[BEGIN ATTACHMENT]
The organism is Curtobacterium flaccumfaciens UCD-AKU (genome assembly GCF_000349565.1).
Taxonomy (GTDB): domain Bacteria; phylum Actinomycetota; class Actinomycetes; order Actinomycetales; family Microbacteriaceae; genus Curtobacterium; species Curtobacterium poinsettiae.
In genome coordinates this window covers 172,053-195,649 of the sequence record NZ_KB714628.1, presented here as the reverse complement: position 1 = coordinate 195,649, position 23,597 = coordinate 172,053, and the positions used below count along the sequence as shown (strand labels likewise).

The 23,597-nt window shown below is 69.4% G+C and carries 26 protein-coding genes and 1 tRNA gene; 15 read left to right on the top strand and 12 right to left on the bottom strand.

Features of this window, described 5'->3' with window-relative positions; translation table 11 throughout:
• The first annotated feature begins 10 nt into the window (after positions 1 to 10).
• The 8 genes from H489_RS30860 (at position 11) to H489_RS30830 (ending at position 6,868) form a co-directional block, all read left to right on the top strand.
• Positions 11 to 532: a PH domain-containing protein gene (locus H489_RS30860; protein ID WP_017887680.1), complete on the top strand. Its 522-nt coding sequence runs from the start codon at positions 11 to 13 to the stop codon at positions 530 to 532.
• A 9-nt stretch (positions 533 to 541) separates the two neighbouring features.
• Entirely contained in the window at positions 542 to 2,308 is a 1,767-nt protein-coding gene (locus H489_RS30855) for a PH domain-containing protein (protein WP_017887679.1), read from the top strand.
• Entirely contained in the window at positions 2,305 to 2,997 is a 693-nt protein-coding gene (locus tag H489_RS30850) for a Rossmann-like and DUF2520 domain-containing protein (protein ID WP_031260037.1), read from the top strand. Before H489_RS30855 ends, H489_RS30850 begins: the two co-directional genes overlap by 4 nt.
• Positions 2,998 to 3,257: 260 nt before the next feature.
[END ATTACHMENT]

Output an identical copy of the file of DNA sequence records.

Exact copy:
The organism is Curtobacterium flaccumfaciens UCD-AKU (genome assembly GCF_000349565.1).
Taxonomy (GTDB): domain Bacteria; phylum Actinomycetota; class Actinomycetes; order Actinomycetales; family Microbacteriaceae; genus Curtobacterium; species Curtobacterium poinsettiae.
In genome coordinates this window covers 172,053-195,649 of the sequence record NZ_KB714628.1, presented here as the reverse complement: position 1 = coordinate 195,649, position 23,597 = coordinate 172,053, and the positions used below count along the sequence as shown (strand labels likewise).

The 23,597-nt window shown below is 69.4% G+C and carries 26 protein-coding genes and 1 tRNA gene; 15 read left to right on the top strand and 12 right to left on the bottom strand.

Features of this window, described 5'->3' with window-relative positions; translation table 11 throughout:
• The first annotated feature begins 10 nt into the window (after positions 1 to 10).
• The 8 genes from H489_RS30860 (at position 11) to H489_RS30830 (ending at position 6,868) form a co-directional block, all read left to right on the top strand.
• Positions 11 to 532: a PH domain-containing protein gene (locus H489_RS30860; protein ID WP_017887680.1), complete on the top strand. Its 522-nt coding sequence runs from the start codon at positions 11 to 13 to the stop codon at positions 530 to 532.
• A 9-nt stretch (positions 533 to 541) separates the two neighbouring features.
• Entirely contained in the window at positions 542 to 2,308 is a 1,767-nt protein-coding gene (locus H489_RS30855) for a PH domain-containing protein (protein WP_017887679.1), read from the top strand.
• Entirely contained in the window at positions 2,305 to 2,997 is a 693-nt protein-coding gene (locus tag H489_RS30850) for a Rossmann-like and DUF2520 domain-containing protein (protein ID WP_031260037.1), read from the top strand. Before H489_RS30855 ends, H489_RS30850 begins: the two co-directional genes overlap by 4 nt.
• Positions 2,998 to 3,257: 260 nt before the next feature.